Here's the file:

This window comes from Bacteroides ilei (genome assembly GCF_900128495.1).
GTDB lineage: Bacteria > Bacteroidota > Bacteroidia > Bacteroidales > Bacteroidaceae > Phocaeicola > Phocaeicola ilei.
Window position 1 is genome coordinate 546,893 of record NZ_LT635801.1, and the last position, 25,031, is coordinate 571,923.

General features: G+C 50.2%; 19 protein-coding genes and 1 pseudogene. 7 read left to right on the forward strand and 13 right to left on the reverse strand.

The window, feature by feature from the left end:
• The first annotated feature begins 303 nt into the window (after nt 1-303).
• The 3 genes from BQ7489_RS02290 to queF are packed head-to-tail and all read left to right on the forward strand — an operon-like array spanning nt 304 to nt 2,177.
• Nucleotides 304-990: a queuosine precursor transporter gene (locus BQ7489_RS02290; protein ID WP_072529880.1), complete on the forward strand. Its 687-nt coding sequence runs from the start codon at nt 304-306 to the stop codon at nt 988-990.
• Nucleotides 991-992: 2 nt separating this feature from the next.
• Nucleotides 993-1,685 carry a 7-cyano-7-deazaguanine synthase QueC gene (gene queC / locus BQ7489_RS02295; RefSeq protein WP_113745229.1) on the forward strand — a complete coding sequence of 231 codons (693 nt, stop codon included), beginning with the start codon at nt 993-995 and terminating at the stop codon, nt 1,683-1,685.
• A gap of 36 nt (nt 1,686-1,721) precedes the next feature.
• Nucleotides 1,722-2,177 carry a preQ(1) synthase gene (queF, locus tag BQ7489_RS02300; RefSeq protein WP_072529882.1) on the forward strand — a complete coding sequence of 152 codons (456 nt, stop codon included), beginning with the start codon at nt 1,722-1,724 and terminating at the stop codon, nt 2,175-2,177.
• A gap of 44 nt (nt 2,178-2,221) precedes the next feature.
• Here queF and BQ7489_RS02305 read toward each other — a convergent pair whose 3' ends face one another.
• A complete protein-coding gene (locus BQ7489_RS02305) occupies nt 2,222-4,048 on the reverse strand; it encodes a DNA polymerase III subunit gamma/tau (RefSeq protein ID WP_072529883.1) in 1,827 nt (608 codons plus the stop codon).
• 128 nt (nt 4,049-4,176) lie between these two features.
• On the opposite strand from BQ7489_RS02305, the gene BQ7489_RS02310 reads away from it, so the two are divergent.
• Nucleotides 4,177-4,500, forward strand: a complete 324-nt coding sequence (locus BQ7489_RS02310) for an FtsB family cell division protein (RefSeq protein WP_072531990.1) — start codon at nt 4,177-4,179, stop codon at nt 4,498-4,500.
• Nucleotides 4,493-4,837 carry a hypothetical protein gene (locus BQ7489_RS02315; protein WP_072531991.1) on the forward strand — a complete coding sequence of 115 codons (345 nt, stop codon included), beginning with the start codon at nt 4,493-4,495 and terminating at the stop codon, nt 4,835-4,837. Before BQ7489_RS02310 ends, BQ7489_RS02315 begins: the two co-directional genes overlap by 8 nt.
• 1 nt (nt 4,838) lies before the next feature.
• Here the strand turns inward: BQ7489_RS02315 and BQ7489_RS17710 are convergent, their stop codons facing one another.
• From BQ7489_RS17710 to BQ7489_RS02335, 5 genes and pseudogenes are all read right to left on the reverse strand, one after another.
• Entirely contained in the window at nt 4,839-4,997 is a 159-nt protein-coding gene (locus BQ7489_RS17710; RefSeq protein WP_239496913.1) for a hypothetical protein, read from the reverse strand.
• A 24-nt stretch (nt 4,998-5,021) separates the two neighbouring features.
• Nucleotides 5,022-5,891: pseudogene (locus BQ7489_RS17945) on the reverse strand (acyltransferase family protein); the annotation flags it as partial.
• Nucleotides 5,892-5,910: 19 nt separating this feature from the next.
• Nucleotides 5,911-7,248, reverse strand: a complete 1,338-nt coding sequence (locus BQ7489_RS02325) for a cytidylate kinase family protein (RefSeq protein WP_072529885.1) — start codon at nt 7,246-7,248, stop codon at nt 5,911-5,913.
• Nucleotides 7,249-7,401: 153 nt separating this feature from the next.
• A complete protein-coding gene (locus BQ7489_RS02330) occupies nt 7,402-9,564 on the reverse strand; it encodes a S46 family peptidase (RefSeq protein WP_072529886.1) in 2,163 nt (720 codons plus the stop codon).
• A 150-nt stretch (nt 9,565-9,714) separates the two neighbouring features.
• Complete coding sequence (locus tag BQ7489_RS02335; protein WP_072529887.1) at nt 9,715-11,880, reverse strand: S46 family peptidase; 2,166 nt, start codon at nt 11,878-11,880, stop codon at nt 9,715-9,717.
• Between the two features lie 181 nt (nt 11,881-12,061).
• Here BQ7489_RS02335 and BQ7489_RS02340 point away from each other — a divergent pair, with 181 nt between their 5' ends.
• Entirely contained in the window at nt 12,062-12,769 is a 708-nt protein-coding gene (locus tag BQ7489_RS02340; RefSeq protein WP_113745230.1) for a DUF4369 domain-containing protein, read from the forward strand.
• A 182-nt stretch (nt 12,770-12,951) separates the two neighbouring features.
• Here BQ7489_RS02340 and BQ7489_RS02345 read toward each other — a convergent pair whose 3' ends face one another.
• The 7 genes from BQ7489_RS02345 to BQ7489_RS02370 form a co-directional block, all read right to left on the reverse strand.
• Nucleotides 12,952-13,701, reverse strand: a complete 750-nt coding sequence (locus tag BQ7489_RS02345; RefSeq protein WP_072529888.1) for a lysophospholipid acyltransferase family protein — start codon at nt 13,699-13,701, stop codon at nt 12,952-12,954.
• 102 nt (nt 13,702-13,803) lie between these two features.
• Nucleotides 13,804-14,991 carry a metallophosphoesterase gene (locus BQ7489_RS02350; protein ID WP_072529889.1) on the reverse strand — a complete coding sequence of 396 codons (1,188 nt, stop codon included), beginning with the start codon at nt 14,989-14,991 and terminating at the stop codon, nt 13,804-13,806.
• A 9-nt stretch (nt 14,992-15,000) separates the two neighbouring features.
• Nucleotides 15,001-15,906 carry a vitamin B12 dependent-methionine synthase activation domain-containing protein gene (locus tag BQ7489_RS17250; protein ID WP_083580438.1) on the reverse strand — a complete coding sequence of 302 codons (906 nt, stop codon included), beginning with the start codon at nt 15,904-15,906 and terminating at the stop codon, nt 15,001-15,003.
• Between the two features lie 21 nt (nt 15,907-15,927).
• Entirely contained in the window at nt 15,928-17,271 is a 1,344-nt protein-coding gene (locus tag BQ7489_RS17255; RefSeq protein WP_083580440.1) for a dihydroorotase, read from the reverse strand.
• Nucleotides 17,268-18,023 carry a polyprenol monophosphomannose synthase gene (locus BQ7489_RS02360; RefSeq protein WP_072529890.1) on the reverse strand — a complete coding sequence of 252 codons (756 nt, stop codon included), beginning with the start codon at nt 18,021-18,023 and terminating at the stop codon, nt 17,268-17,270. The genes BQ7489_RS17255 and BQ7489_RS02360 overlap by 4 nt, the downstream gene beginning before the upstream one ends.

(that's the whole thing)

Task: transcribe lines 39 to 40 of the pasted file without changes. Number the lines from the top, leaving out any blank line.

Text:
• 102 nt (nt 13,702-13,803) lie between these two features.
• Nucleotides 13,804-14,991 carry a metallophosphoesterase gene (locus BQ7489_RS02350; protein ID WP_072529889.1) on the reverse strand — a complete coding sequence of 396 codons (1,188 nt, stop codon included), beginning with the start codon at nt 14,989-14,991 and terminating at the stop codon, nt 13,804-13,806.